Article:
It was not the most applauded announcement made, when residents in Jumeirah Beach Residence (JBR) first heard of plans to restructure the beach front that had characterised their seafront view for years. But as the plans materialised, the new development has been received with open arms.
If you did not visit the community for a while, you would probably start to wonder exactly how long you have stayed away when strolling down The Walk. What was once the simple view of a stretch of open beach with little human design, has now been turned into The Beach; a concept integrating the beach with the retail and leisure needs of the public.
Master developer of the community Dubai Properties Group (DPG) in 2012 announced the making of a 5000 5,000-square-metre low-rise complex offering a variety of shopping, dining and retail destinations. A shopping mall and an open air cinema were mentioned as some of the most prominent markers of the project, and the project would stretch from Hilton Hotel to Sheraton Hotel, comprising half of the area surface.
Although the mall and cinema are still under construction, dining and retail shops are starting to settle on the newly paved area between road and beach. Access to the beach is facilitated by stairs and welcomed by three large sand-made structures, one resembling the skyline of Dubai. Public bathrooms are aplenty and a jogging track and pedestrian lane run parallel to the sea. With or without getting sandy, the beach experience is present.
“The new development reminds you how gorgeous the sea is. It brings you very close to the see, said Zuhair Lutfi, a Palestinian resident who has lived in JBR for the last three years. “I love it. It makes me think that we have done the right thing by renting here.”
“It is clean, clear, and well organised,” added the French resident Ammia Lasnier, noting that the place has become much livelier with the influx of visitors to the area.
Whether it is the pleasant weather or the attraction of the new beach front, the streets and the beach are more than ever filled with sun-loving tourists, wondering visitors or residents who see their chance of a perfect after school afternoon for their children.
It does not bother the residents. “It used to be a bit dull before,” admits Rashi, an Indian resident who has been in JBR for the last ix years. “But when I look outside my window now, I see many lights and people everywhere. It has made the place much livelier.”
Perhaps the living style must suit you. As Rashi simply fell in love with the hustle and bustle of the beach front community and never wants to move again, others prefer the previous, more quite residence with a natural sea view.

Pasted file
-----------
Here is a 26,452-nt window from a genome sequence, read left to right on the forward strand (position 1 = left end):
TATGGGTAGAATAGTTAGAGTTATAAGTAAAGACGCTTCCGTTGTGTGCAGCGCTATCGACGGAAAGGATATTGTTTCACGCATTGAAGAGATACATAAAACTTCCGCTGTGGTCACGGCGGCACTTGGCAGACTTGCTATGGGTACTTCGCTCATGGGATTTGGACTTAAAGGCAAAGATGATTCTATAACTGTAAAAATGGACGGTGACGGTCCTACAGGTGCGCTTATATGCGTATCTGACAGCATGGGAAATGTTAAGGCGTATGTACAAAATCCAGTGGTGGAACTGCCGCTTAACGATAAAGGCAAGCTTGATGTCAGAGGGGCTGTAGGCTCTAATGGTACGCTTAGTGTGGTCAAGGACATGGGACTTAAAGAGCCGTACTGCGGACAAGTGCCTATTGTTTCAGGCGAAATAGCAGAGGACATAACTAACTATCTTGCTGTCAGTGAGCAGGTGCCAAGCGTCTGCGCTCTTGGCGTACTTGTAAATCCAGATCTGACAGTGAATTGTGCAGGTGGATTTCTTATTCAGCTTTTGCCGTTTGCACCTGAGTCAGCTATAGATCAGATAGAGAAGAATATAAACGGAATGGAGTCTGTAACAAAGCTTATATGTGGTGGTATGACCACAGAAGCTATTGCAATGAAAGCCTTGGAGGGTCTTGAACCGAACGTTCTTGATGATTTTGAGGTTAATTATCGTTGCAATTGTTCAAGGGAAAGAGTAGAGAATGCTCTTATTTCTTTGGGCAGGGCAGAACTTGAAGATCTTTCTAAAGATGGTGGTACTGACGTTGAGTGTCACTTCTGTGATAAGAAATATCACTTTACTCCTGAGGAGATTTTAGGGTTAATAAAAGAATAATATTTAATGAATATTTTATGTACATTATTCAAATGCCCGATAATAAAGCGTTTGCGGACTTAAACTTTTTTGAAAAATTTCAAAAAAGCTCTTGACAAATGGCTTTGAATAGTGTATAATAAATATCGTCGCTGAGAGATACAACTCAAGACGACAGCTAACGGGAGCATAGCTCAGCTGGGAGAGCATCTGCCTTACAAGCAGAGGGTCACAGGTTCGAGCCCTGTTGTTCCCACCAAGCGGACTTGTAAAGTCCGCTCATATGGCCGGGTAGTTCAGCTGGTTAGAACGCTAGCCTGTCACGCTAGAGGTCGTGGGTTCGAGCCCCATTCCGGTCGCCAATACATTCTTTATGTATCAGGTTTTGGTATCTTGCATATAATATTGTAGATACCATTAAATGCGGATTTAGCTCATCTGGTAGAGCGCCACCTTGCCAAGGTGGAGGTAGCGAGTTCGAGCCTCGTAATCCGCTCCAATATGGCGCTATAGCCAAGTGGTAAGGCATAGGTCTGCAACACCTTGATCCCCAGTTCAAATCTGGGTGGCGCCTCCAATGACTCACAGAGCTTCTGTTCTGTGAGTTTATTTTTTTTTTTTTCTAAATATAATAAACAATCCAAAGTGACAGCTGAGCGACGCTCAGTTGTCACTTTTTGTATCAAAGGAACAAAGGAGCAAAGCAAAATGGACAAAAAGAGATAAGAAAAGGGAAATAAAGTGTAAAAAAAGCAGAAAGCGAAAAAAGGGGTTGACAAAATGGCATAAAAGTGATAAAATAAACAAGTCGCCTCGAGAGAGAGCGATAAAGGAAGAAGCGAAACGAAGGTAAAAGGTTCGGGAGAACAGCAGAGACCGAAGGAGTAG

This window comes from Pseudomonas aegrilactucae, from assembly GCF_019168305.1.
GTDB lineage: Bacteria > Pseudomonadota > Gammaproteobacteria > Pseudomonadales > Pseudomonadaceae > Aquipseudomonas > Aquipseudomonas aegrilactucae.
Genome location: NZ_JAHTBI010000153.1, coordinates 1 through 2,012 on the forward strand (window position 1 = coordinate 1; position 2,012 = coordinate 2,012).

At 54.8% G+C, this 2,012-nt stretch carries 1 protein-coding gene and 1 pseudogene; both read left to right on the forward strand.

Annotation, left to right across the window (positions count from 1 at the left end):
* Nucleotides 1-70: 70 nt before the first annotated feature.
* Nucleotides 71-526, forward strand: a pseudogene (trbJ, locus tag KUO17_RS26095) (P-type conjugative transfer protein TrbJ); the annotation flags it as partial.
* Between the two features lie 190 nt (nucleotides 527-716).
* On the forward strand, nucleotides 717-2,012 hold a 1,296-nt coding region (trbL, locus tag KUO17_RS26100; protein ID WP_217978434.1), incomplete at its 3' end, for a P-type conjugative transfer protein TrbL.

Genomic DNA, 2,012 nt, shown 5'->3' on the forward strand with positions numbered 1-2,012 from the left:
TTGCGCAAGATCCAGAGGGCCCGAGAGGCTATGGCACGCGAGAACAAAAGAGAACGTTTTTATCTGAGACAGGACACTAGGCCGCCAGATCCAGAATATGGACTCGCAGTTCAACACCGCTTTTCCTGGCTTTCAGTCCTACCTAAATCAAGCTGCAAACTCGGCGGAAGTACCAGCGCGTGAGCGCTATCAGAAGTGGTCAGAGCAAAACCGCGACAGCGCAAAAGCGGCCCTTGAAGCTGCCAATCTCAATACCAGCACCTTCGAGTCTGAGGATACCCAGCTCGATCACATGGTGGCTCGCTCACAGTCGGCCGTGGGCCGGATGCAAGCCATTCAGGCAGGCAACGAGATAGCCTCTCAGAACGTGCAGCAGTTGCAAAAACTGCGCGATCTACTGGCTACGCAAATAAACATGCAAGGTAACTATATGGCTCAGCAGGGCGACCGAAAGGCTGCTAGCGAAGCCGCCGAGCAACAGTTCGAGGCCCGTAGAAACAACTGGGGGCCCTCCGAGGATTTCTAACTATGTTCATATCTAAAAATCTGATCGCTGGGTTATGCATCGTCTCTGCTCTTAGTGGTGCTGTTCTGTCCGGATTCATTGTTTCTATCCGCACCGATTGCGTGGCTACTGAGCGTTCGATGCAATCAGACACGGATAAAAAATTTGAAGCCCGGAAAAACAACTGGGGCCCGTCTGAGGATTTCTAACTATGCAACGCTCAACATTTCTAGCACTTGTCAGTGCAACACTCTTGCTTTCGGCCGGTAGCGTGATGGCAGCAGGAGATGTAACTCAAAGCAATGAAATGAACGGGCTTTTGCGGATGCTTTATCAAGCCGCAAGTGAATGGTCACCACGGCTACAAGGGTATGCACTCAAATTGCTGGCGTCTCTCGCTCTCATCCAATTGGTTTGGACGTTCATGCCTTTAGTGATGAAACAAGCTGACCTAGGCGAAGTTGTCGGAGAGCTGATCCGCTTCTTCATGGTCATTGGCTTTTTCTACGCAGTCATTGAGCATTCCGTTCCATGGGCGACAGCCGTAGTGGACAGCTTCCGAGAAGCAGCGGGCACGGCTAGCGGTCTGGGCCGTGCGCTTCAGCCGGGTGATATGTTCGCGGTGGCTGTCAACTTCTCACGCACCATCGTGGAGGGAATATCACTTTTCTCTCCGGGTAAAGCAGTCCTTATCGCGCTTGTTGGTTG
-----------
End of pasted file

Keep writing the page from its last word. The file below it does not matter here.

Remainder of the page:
“I think it is a space that should have been left for people not to develop, said Emara, a resident from Pakistan. “Dubai does not need another mall, and I think a mall was not really required in JBR. At the same time the structure is not very overpowering and easily blends in with the environment,” she adds.
Where the purpose of the complex is up for debate, the new facilities seem to be welcomed by everybody. “We are very happy with the bathrooms,” says a Lebanese mother living in JBR. “We can now bring the kids to the beach and clean them before coming home.”
However, stroller access, garbage bins and a women-only area are some of the suggestions made by residents.
Meanwhile, the increased number of visitors has resulted in more traffic on the Walk, which during weekends witnesses an ultimate gridlock where cars are likely to spend hours just driving through the community.
But a two-way solution is starting to appear, with road workers on The Walk digging up the pavement at some stretches. “A two-way section will be constructed here, with a two-lane exit instead of one,” tells one of the workers. Another two-lane section already exists at the beginning of the street, and although not extending the entire Walk, it is likely to improve the accessibility a little.
DPG told this website earlier: “The Walk is a very popular destination, particularly on weekends, and we encourage our visitors to utilize public transport including the Dubai Metro which has two stations within close proximity of The Walk (Dubai Marina and Jumeirah Lake Towers). We work very closely with government authorities to regulate the flow of traffic to The Walk, especially at peak times.”
An underground car park with 1200 slots was recently opened to accommodate the increased number of visitors